ANSWER: Among other things, I think it important to discuss responder’s various forms of checkback over a one-no-trump or two-no-trump rebid by opener, and also the way we play fourth-suit forcing. Additionally, we need to decide whether jump shifts are weak or fit-showing, and to discuss our two-suited overcalls and our defense to our opponents’ two-suiters.

Dear Mr. Wolff:

Here is what happened to me in a match we lost by 1 IMP. I was dealt SPADES 9, HEARTS A-K-Q-2, DIAMONDS J-9-3-2, CLUBS K-J-10-4 and opened one club (lead-directing). My partner bid two no-trump and I raised to three, doubled by the hand on lead to the game. Was I wrong to redouble? I thought this expressed doubt, but it led to minus 1000 while our teammates defended against five clubs, which could not be beaten. The player on lead had solid spades, of course.

–  Unlucky Expert, Kansas City, Mo.

ANSWER: When people write to me, I hate to disagree with them, but in this case I believe the redouble is not SOS, but to play. I would have guessed, by the way, that if anyone is supposed to remove the double, it is you. Here, your singleton spade is a red flag; your partner may not be able to guess which suit is the danger, but you know. I do agree with the one-club opening though!

 


If you would like to contact Bobby Wolff, e-mail him at bobbywolff@mindspring.com. Reproduced with permission of United Feature Syndicate, Inc., Copyright 2011.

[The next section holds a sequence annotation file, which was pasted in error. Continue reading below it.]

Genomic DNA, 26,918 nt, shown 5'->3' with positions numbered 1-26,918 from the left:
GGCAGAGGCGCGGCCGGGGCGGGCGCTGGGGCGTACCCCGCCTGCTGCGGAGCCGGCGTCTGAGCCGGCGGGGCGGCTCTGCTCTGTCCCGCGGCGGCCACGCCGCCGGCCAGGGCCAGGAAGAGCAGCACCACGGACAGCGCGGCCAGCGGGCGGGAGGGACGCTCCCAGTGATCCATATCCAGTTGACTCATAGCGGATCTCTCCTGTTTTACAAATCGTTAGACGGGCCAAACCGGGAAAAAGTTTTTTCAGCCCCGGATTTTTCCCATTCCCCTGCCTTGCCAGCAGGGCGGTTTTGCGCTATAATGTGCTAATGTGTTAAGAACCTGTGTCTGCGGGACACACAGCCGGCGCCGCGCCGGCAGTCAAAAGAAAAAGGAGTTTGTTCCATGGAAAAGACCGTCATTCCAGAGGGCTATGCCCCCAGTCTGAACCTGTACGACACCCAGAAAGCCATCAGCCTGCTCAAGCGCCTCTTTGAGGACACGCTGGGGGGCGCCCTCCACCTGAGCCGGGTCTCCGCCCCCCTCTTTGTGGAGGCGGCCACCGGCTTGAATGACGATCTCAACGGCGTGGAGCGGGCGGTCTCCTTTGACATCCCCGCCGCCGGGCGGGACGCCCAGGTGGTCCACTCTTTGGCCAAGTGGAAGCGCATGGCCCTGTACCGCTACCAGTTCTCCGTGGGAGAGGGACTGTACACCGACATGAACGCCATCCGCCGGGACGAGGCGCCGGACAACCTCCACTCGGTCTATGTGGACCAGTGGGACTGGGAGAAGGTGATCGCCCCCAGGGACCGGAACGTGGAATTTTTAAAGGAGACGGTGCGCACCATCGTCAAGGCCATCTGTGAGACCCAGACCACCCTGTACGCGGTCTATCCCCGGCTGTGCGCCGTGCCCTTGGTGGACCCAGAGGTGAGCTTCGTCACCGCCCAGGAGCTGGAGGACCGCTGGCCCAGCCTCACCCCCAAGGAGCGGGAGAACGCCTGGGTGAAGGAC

The Aces on Bridge: Saturday, September 10th, 2011

Dealer: West

Vul: Both

North

J

A J 9 7 6

A 9 8 5

J 7 6

West

10 9 8 5 3

Q 8

Q 7 4

9 8 5

East

A K 7 6

10 5 4 3 2

2

A 4 2

South

Q 4 2

K

K J 10 6 3

K Q 10 3

 

South West North East
  Pass 1 Pass
2 Pass 2 Pass
2 NT Pass 3 Pass
3 NT All Pass    

Opening Lead: Spade 10

“Good families are generally worse than any others.”


– Robert South

Michael Seamon of Florida is part of one of the most distinguished families of bridge, four of his family having participated successfully in world championships. Seamon found a fine play in this deal from a recent U.S. trial — based on a second-degree assumption of how he needed the cards to lie.

 

Seamon’s call of two diamonds was forcing to game, so his quiet two-no-trump bid on the second round did not end the auction. North’s failure to raise diamonds directly had suggested that he had only three diamonds — hence the decision to play the inferior no-trump game.